A friend and former client, and faithful reader of these missives, challenged me to write about fairness, of which there seems a paucity these days.
Fairness is a funny thing. When little kids say, “Not fair!!!”, they really mean, “I’m not being treated the way I would like.” As we grow older, we begin to understand that fairness is not about getting our way all the time, but about equity and equality, even-handedness applied to all and sundry.
The problem is that nature is not fair. Nature in the raw is merciless, where only the toughest and the fiercest survive.
Nature is also random. It may be that you discover a rich vein of gold on your land, it’s equally likely that a sinkhole swallows your house. It may be that you are like my Dad, who lived to 102, of which the first 98 were healthy, active years. But it may also be that you are diagnosed with an aggressive cancer while still in your thirties, notwithstanding your healthy lifestyle.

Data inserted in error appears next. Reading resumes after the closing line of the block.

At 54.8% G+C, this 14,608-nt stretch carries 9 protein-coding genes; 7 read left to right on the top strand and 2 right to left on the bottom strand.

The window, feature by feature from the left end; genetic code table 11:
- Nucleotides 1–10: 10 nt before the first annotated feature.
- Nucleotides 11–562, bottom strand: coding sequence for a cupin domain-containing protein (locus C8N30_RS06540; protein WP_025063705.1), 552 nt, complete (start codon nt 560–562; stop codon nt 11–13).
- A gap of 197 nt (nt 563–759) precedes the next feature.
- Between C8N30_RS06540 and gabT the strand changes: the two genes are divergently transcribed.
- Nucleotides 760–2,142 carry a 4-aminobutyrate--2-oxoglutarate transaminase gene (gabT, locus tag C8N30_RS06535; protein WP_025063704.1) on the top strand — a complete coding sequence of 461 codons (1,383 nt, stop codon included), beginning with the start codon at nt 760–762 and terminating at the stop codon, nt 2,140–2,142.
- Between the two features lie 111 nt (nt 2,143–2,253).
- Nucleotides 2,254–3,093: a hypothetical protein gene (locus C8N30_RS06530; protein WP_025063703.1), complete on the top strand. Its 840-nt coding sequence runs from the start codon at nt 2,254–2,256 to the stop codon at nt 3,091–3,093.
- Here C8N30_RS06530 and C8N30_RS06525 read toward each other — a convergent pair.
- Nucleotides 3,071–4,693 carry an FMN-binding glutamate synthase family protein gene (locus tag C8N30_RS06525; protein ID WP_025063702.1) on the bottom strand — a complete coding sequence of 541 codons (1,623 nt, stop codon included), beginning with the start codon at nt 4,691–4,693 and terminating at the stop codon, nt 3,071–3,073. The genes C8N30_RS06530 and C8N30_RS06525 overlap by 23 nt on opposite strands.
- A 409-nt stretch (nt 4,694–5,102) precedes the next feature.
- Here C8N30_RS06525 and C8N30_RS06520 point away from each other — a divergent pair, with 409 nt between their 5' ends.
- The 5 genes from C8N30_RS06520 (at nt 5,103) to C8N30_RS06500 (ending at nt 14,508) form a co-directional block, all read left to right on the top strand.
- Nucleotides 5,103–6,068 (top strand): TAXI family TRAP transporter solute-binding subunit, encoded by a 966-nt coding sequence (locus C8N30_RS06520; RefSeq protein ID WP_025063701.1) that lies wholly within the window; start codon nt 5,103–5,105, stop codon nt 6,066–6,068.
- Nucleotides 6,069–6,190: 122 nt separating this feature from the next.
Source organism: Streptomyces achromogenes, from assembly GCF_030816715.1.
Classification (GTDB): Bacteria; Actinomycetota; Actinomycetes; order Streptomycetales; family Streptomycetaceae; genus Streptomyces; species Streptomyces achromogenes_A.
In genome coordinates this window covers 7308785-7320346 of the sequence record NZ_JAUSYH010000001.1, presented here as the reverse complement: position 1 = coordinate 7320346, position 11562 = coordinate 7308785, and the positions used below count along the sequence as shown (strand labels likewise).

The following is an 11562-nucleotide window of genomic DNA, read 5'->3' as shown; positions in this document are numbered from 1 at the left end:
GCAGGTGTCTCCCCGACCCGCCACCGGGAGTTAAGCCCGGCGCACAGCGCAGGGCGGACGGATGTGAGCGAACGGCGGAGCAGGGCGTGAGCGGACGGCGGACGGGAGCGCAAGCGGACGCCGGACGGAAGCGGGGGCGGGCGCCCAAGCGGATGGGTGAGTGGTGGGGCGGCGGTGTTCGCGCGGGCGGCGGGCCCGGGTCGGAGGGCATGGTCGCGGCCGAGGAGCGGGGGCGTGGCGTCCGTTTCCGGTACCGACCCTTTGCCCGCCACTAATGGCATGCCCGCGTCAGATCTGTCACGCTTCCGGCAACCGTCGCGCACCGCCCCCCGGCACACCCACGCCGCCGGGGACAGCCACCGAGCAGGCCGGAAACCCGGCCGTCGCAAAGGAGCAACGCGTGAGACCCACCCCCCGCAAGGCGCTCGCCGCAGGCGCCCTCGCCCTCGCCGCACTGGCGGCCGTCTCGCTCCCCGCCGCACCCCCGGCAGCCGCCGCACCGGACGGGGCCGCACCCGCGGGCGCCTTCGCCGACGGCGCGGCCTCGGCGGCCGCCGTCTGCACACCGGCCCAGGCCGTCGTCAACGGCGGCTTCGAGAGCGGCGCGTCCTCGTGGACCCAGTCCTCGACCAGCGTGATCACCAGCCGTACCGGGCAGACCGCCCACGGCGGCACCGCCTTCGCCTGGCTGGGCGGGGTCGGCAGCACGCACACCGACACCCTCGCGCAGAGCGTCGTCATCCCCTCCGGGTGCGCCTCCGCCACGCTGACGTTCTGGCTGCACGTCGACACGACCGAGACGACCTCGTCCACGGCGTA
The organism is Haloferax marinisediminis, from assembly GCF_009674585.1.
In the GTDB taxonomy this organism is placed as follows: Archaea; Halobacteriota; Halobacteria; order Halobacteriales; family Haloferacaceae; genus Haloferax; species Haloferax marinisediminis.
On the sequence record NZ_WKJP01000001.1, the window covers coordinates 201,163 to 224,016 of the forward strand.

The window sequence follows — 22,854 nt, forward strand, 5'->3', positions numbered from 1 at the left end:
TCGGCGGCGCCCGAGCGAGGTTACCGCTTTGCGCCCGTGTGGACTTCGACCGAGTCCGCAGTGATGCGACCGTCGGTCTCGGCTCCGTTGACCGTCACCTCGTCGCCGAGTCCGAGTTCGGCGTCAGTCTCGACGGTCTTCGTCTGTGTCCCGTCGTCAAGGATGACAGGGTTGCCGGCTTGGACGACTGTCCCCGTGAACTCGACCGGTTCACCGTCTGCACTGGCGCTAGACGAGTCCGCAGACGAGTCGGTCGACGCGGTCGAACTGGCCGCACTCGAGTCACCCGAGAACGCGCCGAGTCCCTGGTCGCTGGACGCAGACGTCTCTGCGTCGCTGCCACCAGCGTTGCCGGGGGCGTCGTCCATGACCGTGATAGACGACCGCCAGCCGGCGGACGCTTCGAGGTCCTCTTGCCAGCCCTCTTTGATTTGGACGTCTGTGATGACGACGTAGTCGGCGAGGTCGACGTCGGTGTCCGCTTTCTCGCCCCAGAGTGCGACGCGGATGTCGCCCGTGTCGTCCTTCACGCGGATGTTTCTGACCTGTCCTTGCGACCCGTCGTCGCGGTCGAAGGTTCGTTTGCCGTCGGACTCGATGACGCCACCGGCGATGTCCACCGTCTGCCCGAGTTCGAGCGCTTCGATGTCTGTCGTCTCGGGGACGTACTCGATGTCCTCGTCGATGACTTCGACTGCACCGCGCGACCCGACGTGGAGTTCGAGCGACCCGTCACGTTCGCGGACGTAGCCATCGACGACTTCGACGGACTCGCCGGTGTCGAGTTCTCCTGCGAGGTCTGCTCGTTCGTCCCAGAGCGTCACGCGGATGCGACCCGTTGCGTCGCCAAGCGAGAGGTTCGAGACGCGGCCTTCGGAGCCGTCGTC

King Midas thought himself the luckiest man on earth, with everything that he touched turning to gold. Lucky, that is, until he touched his beloved daughter. As he discovered, we more or less have to accept what nature dishes out.
But that’s not the end of the story. There are two more chapters.
First, we can be wise about nature. While we can’t yet control earthquakes, we can still do something about the climate catastrophe we have brought upon our own heads, and we can do a lot about protecting our own personal physical, mental, and spiritual health. It’s one thing to accept when life dishes out hard things, but there’s no prize for going back for seconds.
There’s another area of life where we have some control over fairness, and that is in our treatment of one another. If we, in our communities and societies, determine to treat one another with respect and compassion, the Law of the Jungle will not prevail. And that means I will treat you fairly, and you will treat my kids fairly, and they will treat your sister fairly, and she will treat me fairly. This is at the heart of the Golden Rule, and this is at the heart of our liberal democracies.
Can we guarantee that we will all be treated fairly? No, we can't. But we can do our best to deal fairly. And therein is hope.